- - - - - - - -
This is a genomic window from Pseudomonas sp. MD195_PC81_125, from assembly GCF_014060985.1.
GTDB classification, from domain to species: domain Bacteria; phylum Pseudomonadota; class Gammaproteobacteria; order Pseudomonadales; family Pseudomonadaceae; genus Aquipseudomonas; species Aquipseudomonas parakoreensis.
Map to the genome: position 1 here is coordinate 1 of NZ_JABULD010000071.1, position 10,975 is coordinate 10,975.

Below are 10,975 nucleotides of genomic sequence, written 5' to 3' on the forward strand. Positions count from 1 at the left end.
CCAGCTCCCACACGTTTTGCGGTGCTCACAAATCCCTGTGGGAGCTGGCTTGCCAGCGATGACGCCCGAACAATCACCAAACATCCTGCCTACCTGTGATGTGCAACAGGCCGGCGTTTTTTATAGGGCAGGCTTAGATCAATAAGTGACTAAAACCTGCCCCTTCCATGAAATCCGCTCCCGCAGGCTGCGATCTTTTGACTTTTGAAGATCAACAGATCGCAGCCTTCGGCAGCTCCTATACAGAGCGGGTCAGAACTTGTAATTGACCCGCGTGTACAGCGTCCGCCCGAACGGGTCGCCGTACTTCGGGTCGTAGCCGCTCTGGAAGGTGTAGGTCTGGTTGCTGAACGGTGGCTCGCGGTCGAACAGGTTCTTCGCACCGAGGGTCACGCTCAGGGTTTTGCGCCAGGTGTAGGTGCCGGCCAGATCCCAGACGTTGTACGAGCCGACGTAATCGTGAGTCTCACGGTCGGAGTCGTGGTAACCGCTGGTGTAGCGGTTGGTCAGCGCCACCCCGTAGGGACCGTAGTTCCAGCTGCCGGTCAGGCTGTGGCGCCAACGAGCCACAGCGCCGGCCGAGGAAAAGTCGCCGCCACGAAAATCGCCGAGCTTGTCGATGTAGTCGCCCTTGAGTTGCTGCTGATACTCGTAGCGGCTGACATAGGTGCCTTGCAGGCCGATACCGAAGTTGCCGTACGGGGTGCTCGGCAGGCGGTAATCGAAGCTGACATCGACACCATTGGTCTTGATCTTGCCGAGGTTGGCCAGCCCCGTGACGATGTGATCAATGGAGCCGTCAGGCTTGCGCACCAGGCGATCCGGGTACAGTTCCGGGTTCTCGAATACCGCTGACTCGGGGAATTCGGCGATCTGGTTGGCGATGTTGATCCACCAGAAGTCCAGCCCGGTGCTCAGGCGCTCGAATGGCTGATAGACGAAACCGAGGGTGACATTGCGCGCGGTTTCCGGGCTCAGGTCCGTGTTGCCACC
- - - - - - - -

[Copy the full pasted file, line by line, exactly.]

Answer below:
This is a genomic window from Pseudomonas sp. MD195_PC81_125, from assembly GCF_014060985.1.
GTDB classification, from domain to species: domain Bacteria; phylum Pseudomonadota; class Gammaproteobacteria; order Pseudomonadales; family Pseudomonadaceae; genus Aquipseudomonas; species Aquipseudomonas parakoreensis.
Map to the genome: position 1 here is coordinate 1 of NZ_JABULD010000071.1, position 10,975 is coordinate 10,975.

Below are 10,975 nucleotides of genomic sequence, written 5' to 3' on the forward strand. Positions count from 1 at the left end.
CCAGCTCCCACACGTTTTGCGGTGCTCACAAATCCCTGTGGGAGCTGGCTTGCCAGCGATGACGCCCGAACAATCACCAAACATCCTGCCTACCTGTGATGTGCAACAGGCCGGCGTTTTTTATAGGGCAGGCTTAGATCAATAAGTGACTAAAACCTGCCCCTTCCATGAAATCCGCTCCCGCAGGCTGCGATCTTTTGACTTTTGAAGATCAACAGATCGCAGCCTTCGGCAGCTCCTATACAGAGCGGGTCAGAACTTGTAATTGACCCGCGTGTACAGCGTCCGCCCGAACGGGTCGCCGTACTTCGGGTCGTAGCCGCTCTGGAAGGTGTAGGTCTGGTTGCTGAACGGTGGCTCGCGGTCGAACAGGTTCTTCGCACCGAGGGTCACGCTCAGGGTTTTGCGCCAGGTGTAGGTGCCGGCCAGATCCCAGACGTTGTACGAGCCGACGTAATCGTGAGTCTCACGGTCGGAGTCGTGGTAACCGCTGGTGTAGCGGTTGGTCAGCGCCACCCCGTAGGGACCGTAGTTCCAGCTGCCGGTCAGGCTGTGGCGCCAACGAGCCACAGCGCCGGCCGAGGAAAAGTCGCCGCCACGAAAATCGCCGAGCTTGTCGATGTAGTCGCCCTTGAGTTGCTGCTGATACTCGTAGCGGCTGACATAGGTGCCTTGCAGGCCGATACCGAAGTTGCCGTACGGGGTGCTCGGCAGGCGGTAATCGAAGCTGACATCGACACCATTGGTCTTGATCTTGCCGAGGTTGGCCAGCCCCGTGACGATGTGATCAATGGAGCCGTCAGGCTTGCGCACCAGGCGATCCGGGTACAGTTCCGGGTTCTCGAATACCGCTGACTCGGGGAATTCGGCGATCTGGTTGGCGATGTTGATCCACCAGAAGTCCAGCCCGGTGCTCAGGCGCTCGAATGGCTGATAGACGAAACCGAGGGTGACATTGCGCGCGGTTTCCGGGCTCAGGTCCGTGTTGCCACC